Prof. Dr. Karin Fijn van Draat is not only a member of the EAHAD Executive Committee, but also the President of our 2020 Congress taking place from 5 to 7 February 2020 in The Hague, Netherlands. In the lead up to our 13th annual meeting, we had the opportunity to speak with Prof. Fijn van Draat about her background, the most rewarding and challenging aspects of being this year’s Congress President, as well as her views on what the future key issues will be in the haemophilia and allied disorders field in Europe.
Could you share a bit about yourself and your background?
I am currently a paediatric haematologist at Amsterdam UMC. When I was a medical student, I was intrigued by the haemostatic system, since it is so intricately balanced with all its activation and regulation steps, but it struck me as odd that, although haemophilia was a known condition for a very long time, the therapeutic developments only started in the 1960s.
By the time I was doing my PhD in the 1990s, therapeutic developments in haemophilia really started gaining momentum, with all the emerging possibilities of genetic engineering. Back then, I could not anticipate the current, even more novel developments we are witnessing today.
What was the first EAHAD Congress you attended and what attracted you to it?
The first one I attended was the EAHAD Congress in 2015 in Helsinki. I liked the format of not having parallel sessions and the Congress’ size was such that it made networking easily possible.
Now that you are the EAHAD Congress President, is it any different?
It is very exciting to be involved in the organisation of the Congress and to experience all the steps and decisions that need to be made. It was a great opportunity to design, together with my Dutch colleagues, a programme promoting novel research and encompassing all the important aspects of present-day haemophilia care.
As we are about to enter a new decade, what would you consider to be the future key issues for haemophilia and allied disorders care in Europe?
With the current developments, it is truly challenging to predict the future. Ten years ago, I thought that a pill for haemophilia would never be possible. Today, such a pill exists, albeit in a very early phase of development. There is also gene therapy and a licensed subcutaneous treatment, as well as several other subcutaneous treatments in the pipeline. These will provide a higher level of convenience to patients with venous access problems.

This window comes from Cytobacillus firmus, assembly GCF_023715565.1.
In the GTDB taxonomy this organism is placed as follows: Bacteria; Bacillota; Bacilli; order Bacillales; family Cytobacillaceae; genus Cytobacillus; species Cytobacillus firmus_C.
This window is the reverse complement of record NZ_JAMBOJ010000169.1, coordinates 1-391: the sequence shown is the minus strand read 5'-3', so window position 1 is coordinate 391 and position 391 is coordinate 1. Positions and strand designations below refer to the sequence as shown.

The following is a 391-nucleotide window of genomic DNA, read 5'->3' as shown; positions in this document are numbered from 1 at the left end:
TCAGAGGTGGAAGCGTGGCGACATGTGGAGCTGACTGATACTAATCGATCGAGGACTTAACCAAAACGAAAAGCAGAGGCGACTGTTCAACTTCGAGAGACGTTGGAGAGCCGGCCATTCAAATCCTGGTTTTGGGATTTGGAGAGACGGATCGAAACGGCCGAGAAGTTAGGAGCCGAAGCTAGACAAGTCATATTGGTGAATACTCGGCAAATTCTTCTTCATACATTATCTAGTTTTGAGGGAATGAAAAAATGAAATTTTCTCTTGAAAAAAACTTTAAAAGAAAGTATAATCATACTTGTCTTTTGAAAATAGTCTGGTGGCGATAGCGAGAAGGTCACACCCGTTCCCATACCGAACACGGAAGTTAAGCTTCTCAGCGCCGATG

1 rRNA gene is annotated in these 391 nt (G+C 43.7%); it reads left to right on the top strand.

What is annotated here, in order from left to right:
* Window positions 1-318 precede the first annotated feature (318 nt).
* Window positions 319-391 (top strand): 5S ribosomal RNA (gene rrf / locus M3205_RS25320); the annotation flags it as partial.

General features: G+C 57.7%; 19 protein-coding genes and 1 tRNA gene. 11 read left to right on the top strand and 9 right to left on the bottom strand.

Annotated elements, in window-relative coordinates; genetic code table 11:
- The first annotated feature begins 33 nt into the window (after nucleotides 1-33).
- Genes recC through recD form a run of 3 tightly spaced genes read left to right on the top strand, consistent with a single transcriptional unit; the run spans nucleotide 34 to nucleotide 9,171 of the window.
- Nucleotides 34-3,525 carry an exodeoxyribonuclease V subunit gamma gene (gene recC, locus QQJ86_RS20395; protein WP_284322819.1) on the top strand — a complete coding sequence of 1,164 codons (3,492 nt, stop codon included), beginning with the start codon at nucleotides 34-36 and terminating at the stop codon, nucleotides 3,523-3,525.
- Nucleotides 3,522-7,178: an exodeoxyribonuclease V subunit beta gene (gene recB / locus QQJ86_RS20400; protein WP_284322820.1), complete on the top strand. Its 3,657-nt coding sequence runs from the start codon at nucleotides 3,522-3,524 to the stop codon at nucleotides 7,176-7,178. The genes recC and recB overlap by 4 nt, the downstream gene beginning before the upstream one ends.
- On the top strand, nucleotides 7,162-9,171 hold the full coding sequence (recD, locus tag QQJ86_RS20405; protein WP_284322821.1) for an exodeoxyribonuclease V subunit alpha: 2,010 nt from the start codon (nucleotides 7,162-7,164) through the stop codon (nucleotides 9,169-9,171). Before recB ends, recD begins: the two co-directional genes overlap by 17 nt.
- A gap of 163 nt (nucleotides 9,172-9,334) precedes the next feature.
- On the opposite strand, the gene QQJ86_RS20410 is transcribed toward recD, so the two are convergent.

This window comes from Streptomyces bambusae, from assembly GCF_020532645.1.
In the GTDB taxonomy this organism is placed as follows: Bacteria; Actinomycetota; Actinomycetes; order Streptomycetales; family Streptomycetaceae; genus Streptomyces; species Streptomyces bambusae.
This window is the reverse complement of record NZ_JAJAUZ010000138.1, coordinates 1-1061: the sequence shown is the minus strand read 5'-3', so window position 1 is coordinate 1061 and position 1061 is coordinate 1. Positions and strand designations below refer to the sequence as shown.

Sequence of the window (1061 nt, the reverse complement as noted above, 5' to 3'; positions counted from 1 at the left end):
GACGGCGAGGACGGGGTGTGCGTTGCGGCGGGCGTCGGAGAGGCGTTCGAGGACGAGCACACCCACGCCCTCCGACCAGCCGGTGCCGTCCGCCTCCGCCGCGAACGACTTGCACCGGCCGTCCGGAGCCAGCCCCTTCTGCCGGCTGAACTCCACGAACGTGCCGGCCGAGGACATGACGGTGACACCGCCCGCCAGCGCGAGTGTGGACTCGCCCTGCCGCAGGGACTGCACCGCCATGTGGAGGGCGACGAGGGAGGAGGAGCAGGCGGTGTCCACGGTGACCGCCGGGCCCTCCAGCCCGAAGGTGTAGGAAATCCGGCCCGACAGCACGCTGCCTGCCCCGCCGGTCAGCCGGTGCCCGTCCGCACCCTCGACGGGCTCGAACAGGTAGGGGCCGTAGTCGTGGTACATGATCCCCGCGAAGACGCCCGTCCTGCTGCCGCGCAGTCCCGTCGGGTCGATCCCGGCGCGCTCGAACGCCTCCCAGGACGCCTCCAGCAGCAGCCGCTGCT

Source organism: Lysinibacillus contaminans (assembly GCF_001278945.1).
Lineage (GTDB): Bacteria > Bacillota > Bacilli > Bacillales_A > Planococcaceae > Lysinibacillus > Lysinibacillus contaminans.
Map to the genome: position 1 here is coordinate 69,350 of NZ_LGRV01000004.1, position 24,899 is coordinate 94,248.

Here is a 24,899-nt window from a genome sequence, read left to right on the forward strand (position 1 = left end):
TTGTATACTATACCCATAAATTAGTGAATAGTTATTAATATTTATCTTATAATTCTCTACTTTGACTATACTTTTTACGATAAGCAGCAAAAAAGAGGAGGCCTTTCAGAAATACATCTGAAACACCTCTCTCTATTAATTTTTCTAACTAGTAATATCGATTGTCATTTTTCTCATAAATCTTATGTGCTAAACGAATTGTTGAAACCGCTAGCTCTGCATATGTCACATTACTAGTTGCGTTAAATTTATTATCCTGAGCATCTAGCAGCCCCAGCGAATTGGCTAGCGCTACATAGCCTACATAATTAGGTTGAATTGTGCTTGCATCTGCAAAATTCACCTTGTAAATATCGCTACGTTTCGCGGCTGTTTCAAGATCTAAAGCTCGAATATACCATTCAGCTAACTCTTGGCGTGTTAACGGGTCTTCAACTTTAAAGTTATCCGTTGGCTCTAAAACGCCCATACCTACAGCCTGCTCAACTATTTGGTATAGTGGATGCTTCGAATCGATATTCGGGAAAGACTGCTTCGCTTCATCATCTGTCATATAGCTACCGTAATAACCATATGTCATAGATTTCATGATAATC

The challenges will be 1) to properly monitor the safety aspects of all new treatments, 2) to ensure we can afford these new therapies and, 3) to provide access to adequate treatment for all persons around the world.
How do you think the EAHAD Congress will help address them?
The EAHAD Congress is the place to discuss new developments among all parties forming our community. Together, we can deal with every issue we need to solve.
What has been your favourite part of being the EAHAD Congress President?
I truly enjoyed brainstorming about the programme with the local organising committee. We decided that this year’s theme will be “A Golden Age of Treatment Choice”. The Hague harbours the most exclusive paintings of the Dutch Golden Age and, now, in haemophilia care we are hopefully entering a new “golden” era in treatment.
What about the most challenging?
The challenging part is to keep an eye on the bigger picture, while giving enough attention to important details. Fortunately, the team working on the Congress’ logistical aspects and organisation has done a great job to help with this. I feel privileged to have their excellent support.
You have been one of the biggest supporters of including and promoting the work of younger, aspiring medical professionals working in the field. Many of them will be in The Hague. Do you have something in store for those coming to EAHAD 2020?
The young aspiring professionals are important, as they will be the future leaders of this field. I look forward to seeing some of the young investigators present their work at the SLAM session! There will also be opportunities for those who present a poster to engage actively with the delegates. For the first time this year, there are designated “poster walks” organised during the Congress.
Final question: Outside of your work, what gives you the biggest sense of accomplishment?
I love to be outdoors, walking, rowing or cycling. Especially rowing in an eight-person boat, finding the right rhythm together and speeding over the water is a very rewarding experience.
Finally, it goes without saying that spending time with my husband and three teenage daughters is very precious to me. My daughters are full of energy and curiosity. Thanks to them, every day is a surprise.